HOPE Academy representative addresses the LaGrange City Council
The LaGrange City Council heard about some of the plans for HOPE Academy and things the alternative school needs during a council work session on Tuesday.
HOPE Academy serves middle and high school students who cannot be in regular high school or middle school settings, generally due to behavior. According to the information presented at the meeting, one of the major goals at the school is to improve the transition for students at HOPE Academy to regular school and life.
“While we have them in school, I have noticed that none of them really have a plan, and that is normally prevalent when we are talking about at risk kids or people from poverty,” said Tiffany Pitts, a school counselor at the HOPE Academy. “They don’t have a plan because they live from crisis to crisis, so they are just trying to get by day by day. My goal is to make sure they have a plan prior to being transitioned back into their regular high schools.”
Pitts said HOPE is working with students to improve behavior, grades and attendance, but the most important change that she hopes to inspire is a new outlook on what students’ lives will look like after high school.
“Part of that plan is to try to change their way of thinking because if I can change their way of thinking the behavior will follow, so, they will be more productive citizens and better students once they do go back,” Pitts said. “In order to do that, I have to show them something different. We need to go on a college visit. We need to go walk through the Kia plant. I need to show them something other than what they see in their neighborhoods, so that they’ll have something to work toward.”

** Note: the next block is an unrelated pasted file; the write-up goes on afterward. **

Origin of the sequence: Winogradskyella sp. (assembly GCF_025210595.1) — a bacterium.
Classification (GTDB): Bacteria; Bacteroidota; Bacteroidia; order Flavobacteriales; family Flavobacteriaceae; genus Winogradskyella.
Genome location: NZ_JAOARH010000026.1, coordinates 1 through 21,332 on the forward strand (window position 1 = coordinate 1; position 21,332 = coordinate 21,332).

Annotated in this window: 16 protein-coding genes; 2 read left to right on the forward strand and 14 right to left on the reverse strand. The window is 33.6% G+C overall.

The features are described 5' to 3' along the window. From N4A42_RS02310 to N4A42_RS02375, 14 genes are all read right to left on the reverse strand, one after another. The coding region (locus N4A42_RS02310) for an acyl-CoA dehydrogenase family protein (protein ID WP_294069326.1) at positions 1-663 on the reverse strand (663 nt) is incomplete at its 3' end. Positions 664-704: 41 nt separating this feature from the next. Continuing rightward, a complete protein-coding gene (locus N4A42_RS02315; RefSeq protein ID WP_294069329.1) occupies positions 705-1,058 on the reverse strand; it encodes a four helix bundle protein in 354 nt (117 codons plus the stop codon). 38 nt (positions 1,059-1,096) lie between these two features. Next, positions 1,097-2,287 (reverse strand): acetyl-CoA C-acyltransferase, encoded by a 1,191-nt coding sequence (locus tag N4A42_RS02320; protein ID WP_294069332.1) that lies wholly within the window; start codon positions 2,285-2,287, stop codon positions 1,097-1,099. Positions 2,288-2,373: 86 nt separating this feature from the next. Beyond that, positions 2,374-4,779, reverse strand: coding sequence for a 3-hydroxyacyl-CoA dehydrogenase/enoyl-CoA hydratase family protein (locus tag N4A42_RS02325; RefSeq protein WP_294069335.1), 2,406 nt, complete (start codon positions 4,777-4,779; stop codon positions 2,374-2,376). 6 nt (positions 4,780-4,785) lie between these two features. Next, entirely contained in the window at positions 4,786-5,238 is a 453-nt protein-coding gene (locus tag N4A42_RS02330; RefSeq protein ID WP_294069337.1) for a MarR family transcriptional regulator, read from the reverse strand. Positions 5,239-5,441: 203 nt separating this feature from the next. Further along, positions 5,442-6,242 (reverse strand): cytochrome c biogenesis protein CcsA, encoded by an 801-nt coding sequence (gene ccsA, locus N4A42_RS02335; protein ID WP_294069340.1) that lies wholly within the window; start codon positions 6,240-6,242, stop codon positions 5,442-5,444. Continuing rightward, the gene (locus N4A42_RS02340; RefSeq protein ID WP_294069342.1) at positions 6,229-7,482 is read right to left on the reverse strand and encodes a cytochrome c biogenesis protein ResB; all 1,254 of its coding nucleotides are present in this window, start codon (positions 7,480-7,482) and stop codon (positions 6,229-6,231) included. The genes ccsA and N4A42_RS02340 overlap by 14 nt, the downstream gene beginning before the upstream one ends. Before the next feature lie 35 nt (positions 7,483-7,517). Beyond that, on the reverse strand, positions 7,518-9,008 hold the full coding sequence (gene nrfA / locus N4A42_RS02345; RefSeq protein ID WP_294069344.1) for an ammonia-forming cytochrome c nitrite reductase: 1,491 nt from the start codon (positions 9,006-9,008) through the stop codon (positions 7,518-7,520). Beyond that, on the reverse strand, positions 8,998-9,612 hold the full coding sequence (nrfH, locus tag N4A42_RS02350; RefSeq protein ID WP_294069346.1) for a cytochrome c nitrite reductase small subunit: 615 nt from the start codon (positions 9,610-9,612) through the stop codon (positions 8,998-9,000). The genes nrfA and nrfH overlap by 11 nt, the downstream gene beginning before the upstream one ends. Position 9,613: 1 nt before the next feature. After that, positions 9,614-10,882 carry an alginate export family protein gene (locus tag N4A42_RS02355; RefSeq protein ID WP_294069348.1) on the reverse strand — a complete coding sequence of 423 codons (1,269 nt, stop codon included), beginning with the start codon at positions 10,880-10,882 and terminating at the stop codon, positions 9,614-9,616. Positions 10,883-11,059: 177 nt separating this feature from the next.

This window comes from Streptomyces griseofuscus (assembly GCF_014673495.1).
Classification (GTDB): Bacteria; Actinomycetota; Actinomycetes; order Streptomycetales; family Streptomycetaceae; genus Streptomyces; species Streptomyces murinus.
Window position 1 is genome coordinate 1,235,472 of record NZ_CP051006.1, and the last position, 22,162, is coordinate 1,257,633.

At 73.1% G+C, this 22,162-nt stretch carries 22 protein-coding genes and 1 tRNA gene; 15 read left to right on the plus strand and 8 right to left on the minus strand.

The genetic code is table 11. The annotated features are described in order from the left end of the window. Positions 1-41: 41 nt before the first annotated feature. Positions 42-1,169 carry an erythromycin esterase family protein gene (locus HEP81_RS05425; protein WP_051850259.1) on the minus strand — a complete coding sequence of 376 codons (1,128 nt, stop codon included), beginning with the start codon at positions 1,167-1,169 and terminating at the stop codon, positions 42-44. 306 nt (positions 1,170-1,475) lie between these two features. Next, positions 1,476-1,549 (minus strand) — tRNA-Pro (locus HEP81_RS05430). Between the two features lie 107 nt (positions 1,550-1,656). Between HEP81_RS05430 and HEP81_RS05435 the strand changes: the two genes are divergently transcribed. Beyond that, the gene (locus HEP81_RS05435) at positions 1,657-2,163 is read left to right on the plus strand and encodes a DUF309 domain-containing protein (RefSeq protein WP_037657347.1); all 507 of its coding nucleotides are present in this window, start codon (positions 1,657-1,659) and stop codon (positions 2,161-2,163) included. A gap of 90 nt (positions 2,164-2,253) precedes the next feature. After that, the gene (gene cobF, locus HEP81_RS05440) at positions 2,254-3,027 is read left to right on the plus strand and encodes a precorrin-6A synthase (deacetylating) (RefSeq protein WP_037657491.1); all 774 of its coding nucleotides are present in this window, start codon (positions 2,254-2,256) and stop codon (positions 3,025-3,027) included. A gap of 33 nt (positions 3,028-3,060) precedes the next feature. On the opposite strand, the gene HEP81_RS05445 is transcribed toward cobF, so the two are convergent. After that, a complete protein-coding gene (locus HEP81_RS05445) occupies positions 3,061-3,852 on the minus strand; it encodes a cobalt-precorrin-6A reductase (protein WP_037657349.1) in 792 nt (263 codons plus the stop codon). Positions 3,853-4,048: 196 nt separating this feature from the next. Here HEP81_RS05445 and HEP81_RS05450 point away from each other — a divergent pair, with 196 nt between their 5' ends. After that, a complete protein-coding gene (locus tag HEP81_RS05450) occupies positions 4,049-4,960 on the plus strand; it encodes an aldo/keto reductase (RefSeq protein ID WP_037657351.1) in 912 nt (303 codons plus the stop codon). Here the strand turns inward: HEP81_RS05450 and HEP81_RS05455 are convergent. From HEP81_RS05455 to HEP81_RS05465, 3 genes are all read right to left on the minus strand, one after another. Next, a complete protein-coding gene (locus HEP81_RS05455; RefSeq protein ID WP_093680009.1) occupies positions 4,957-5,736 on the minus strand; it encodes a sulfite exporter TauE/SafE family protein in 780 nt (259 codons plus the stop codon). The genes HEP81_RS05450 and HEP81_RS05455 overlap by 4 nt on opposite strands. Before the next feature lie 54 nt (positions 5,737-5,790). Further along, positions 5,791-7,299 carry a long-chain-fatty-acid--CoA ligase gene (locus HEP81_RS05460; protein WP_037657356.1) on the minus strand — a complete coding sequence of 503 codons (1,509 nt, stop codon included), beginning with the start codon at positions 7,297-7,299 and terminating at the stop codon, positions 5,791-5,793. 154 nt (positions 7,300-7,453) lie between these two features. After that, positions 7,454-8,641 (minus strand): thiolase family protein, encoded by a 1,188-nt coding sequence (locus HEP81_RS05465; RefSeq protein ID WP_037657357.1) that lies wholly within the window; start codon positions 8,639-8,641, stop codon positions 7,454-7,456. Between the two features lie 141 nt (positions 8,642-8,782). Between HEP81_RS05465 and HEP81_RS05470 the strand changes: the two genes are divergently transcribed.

Pitts said that the school is also partnering with another program to help older students who have been in the program get General Education Diplomas. She emphasized the fact that the school needs the support of the council and the community.
“Funding that is given to other high schools in the area is not given to them, so we do need assistance, and these are the kids that I feel that we really need to pour into because they deserve a chance,” Pitts said. “They are the ones you may be reading about in the paper who may be pushing your crime rate up, so it is important that we invest in those kids while we can.”
According to Pitts, HOPE had 25 students as of Tuesday, and the maximum number of students the school is allowed to serve would be 90.
Council members asked several questions about how HOPE Academy works, but no action was taken by the council on Tuesday.
Other topics covered by the LaGrange City Council on Tuesday included:
- The council approved an ordinance requiring employees at all pouring establishments to have an Alcoholic Beverage Card. The update is to include breweries and brewpubs to the current requirement. City Manager Meg Kelsey said that current establishments do have cards, but the requirement needed to be official.
- The council held a first reading on the ordinance that would increase the existing utilities discount for seniors to offset the recent utilities rate increase. The ordinance will be voted on Aug. 28.
- The City of LaGrange accepted a request from Donz Inc. to donate a property on Wright Street to the city.
The LaGrange City Council will meet again on July 28 at 5:30 p.m. at 208 Ridley Ave.